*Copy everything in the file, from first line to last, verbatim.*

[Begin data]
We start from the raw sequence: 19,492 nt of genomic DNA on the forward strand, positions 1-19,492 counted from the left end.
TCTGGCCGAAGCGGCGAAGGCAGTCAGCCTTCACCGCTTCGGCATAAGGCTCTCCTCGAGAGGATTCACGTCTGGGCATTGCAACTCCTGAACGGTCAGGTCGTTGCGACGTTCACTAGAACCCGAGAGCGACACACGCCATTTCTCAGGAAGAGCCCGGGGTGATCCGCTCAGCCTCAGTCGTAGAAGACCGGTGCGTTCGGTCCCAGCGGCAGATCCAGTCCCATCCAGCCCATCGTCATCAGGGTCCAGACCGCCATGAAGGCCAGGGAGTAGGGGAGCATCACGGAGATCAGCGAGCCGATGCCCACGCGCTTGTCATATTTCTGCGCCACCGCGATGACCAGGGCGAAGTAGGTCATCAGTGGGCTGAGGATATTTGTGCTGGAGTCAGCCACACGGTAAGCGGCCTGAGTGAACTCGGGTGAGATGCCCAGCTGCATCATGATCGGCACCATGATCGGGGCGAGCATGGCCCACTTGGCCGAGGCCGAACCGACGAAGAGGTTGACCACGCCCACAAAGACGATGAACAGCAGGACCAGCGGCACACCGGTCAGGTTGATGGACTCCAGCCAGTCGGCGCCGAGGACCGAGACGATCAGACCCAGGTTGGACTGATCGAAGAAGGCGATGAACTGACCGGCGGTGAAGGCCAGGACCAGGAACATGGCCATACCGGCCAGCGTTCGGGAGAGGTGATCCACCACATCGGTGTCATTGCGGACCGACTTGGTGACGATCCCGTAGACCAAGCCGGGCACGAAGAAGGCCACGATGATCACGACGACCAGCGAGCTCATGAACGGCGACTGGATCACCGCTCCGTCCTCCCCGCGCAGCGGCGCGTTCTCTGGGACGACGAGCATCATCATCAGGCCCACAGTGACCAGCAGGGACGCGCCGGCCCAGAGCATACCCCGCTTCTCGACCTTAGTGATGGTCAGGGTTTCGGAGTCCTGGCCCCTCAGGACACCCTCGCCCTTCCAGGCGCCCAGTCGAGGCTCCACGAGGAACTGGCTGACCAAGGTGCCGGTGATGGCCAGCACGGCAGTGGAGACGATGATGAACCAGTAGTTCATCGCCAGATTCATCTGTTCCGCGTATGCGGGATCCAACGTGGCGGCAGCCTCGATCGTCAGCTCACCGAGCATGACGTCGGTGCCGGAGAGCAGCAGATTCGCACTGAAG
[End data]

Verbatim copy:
We start from the raw sequence: 19,492 nt of genomic DNA on the forward strand, positions 1-19,492 counted from the left end.
TCTGGCCGAAGCGGCGAAGGCAGTCAGCCTTCACCGCTTCGGCATAAGGCTCTCCTCGAGAGGATTCACGTCTGGGCATTGCAACTCCTGAACGGTCAGGTCGTTGCGACGTTCACTAGAACCCGAGAGCGACACACGCCATTTCTCAGGAAGAGCCCGGGGTGATCCGCTCAGCCTCAGTCGTAGAAGACCGGTGCGTTCGGTCCCAGCGGCAGATCCAGTCCCATCCAGCCCATCGTCATCAGGGTCCAGACCGCCATGAAGGCCAGGGAGTAGGGGAGCATCACGGAGATCAGCGAGCCGATGCCCACGCGCTTGTCATATTTCTGCGCCACCGCGATGACCAGGGCGAAGTAGGTCATCAGTGGGCTGAGGATATTTGTGCTGGAGTCAGCCACACGGTAAGCGGCCTGAGTGAACTCGGGTGAGATGCCCAGCTGCATCATGATCGGCACCATGATCGGGGCGAGCATGGCCCACTTGGCCGAGGCCGAACCGACGAAGAGGTTGACCACGCCCACAAAGACGATGAACAGCAGGACCAGCGGCACACCGGTCAGGTTGATGGACTCCAGCCAGTCGGCGCCGAGGACCGAGACGATCAGACCCAGGTTGGACTGATCGAAGAAGGCGATGAACTGACCGGCGGTGAAGGCCAGGACCAGGAACATGGCCATACCGGCCAGCGTTCGGGAGAGGTGATCCACCACATCGGTGTCATTGCGGACCGACTTGGTGACGATCCCGTAGACCAAGCCGGGCACGAAGAAGGCCACGATGATCACGACGACCAGCGAGCTCATGAACGGCGACTGGATCACCGCTCCGTCCTCCCCGCGCAGCGGCGCGTTCTCTGGGACGACGAGCATCATCATCAGGCCCACAGTGACCAGCAGGGACGCGCCGGCCCAGAGCATACCCCGCTTCTCGACCTTAGTGATGGTCAGGGTTTCGGAGTCCTGGCCCCTCAGGACACCCTCGCCCTTCCAGGCGCCCAGTCGAGGCTCCACGAGGAACTGGCTGACCAAGGTGCCGGTGATGGCCAGCACGGCAGTGGAGACGATGATGAACCAGTAGTTCATCGCCAGATTCATCTGTTCCGCGTATGCGGGATCCAACGTGGCGGCAGCCTCGATCGTCAGCTCACCGAGCATGACGTCGGTGCCGGAGAGCAGCAGATTCGCACTGAAG